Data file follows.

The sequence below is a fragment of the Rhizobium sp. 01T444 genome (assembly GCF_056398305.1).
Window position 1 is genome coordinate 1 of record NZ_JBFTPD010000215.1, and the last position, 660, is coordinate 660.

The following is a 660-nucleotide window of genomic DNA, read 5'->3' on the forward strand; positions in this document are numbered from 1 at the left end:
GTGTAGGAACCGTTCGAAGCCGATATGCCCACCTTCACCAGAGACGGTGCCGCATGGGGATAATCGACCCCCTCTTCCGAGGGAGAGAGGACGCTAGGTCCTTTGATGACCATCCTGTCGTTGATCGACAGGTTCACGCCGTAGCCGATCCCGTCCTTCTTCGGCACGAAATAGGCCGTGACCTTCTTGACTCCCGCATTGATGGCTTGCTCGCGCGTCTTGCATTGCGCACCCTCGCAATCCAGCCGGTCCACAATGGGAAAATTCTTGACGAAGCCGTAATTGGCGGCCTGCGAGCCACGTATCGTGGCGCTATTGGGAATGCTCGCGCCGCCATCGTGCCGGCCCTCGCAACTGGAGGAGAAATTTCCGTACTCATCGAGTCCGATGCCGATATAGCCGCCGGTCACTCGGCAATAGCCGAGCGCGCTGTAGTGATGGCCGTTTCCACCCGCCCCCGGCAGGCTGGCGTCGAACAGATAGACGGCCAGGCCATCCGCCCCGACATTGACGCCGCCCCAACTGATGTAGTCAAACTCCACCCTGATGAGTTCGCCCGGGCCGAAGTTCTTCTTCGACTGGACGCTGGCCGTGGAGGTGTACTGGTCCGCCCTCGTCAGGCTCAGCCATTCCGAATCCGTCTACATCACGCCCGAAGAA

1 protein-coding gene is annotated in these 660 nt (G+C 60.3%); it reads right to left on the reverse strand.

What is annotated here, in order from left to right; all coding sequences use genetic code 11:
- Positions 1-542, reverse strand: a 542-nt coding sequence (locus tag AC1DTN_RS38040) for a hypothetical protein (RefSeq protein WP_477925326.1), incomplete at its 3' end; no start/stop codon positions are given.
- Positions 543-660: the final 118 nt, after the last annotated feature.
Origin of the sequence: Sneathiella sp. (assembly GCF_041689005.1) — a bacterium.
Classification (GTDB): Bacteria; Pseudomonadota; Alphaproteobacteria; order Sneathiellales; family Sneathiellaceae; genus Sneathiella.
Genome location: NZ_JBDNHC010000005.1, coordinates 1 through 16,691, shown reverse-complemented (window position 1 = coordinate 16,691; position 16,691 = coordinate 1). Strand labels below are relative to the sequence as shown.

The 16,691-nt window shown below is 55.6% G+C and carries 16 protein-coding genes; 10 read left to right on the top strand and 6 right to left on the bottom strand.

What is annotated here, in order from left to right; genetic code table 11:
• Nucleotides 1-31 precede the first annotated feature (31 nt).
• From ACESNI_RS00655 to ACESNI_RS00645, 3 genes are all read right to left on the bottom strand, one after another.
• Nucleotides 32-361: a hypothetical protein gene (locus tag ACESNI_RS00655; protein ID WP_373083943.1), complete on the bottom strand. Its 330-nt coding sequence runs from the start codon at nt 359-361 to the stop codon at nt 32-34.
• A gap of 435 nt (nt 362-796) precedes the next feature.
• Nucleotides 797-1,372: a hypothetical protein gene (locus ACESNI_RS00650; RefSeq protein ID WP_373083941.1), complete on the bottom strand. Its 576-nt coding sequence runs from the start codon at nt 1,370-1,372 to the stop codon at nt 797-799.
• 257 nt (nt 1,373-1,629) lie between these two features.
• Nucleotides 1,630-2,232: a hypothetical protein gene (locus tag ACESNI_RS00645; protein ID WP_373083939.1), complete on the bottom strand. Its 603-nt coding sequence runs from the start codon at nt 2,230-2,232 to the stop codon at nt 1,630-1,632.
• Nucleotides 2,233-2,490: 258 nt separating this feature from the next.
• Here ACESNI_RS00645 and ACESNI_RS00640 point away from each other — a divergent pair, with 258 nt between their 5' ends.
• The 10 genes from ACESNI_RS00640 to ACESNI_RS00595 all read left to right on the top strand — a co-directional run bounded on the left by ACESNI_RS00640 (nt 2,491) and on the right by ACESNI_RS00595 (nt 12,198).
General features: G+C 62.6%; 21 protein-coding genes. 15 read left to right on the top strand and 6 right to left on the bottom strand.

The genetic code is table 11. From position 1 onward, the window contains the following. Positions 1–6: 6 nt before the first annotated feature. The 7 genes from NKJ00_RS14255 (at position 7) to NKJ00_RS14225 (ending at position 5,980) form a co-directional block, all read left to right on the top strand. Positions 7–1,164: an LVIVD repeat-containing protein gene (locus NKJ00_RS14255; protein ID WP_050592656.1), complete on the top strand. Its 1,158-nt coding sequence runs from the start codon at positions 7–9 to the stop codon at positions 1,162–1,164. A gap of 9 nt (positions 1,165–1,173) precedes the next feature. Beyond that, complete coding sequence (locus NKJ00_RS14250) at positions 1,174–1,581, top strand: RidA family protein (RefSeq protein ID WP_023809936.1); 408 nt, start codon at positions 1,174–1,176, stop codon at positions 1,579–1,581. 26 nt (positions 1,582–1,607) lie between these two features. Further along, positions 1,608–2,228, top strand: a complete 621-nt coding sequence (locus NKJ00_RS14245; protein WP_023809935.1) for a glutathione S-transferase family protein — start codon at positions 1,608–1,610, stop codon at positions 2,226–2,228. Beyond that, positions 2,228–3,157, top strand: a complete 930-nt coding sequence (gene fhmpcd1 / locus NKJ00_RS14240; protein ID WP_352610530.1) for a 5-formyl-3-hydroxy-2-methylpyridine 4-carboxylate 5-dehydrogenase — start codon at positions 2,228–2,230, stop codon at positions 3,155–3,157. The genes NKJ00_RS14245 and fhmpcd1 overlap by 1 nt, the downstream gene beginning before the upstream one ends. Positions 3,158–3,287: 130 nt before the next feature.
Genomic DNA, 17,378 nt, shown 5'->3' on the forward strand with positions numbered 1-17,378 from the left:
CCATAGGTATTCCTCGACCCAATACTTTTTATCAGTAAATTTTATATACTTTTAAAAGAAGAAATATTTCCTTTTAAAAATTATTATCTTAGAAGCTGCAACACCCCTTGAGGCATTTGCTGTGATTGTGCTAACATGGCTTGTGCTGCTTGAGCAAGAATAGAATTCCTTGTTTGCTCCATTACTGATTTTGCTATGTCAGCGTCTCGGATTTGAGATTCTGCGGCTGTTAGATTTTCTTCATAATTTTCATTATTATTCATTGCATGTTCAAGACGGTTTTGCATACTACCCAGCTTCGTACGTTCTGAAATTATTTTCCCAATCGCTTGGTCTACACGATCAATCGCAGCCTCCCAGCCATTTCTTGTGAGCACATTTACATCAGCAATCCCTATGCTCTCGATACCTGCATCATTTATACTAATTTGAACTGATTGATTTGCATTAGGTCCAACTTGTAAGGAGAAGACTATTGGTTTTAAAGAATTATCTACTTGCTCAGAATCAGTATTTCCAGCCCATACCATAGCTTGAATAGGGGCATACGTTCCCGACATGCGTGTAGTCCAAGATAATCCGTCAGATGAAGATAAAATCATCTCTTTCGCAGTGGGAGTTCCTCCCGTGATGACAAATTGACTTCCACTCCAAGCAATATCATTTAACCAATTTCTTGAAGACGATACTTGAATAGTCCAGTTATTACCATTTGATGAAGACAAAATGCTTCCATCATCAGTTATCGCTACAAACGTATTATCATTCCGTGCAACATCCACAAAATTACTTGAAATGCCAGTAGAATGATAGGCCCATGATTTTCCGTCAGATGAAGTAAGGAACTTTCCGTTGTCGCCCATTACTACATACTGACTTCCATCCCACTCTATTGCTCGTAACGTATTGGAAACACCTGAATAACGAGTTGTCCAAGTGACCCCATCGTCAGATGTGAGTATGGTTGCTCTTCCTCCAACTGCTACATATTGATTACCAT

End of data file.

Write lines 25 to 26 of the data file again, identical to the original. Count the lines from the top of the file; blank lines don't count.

The genetic code is table 11. From position 1 onward, the window contains the following. Positions 1–6: 6 nt before the first annotated feature. The 7 genes from NKJ00_RS14255 (at position 7) to NKJ00_RS14225 (ending at position 5,980) form a co-directional block, all read left to right on the top strand. Positions 7–1,164: an LVIVD repeat-containing protein gene (locus NKJ00_RS14255; protein ID WP_050592656.1), complete on the top strand. Its 1,158-nt coding sequence runs from the start codon at positions 7–9 to the stop codon at positions 1,162–1,164. A gap of 9 nt (positions 1,165–1,173) precedes the next feature. Beyond that, complete coding sequence (locus NKJ00_RS14250) at positions 1,174–1,581, top strand: RidA family protein (RefSeq protein ID WP_023809936.1); 408 nt, start codon at positions 1,174–1,176, stop codon at positions 1,579–1,581. 26 nt (positions 1,582–1,607) lie between these two features. Further along, positions 1,608–2,228, top strand: a complete 621-nt coding sequence (locus NKJ00_RS14245; protein WP_023809935.1) for a glutathione S-transferase family protein — start codon at positions 1,608–1,610, stop codon at positions 2,226–2,228. Beyond that, positions 2,228–3,157, top strand: a complete 930-nt coding sequence (gene fhmpcd1 / locus NKJ00_RS14240; protein ID WP_352610530.1) for a 5-formyl-3-hydroxy-2-methylpyridine 4-carboxylate 5-dehydrogenase — start codon at positions 2,228–2,230, stop codon at positions 3,155–3,157. The genes NKJ00_RS14245 and fhmpcd1 overlap by 1 nt, the downstream gene beginning before the upstream one ends. Positions 3,158–3,287: 130 nt before the next feature.
Genomic DNA, 17,378 nt, shown 5'->3' on the forward strand with positions numbered 1-17,378 from the left: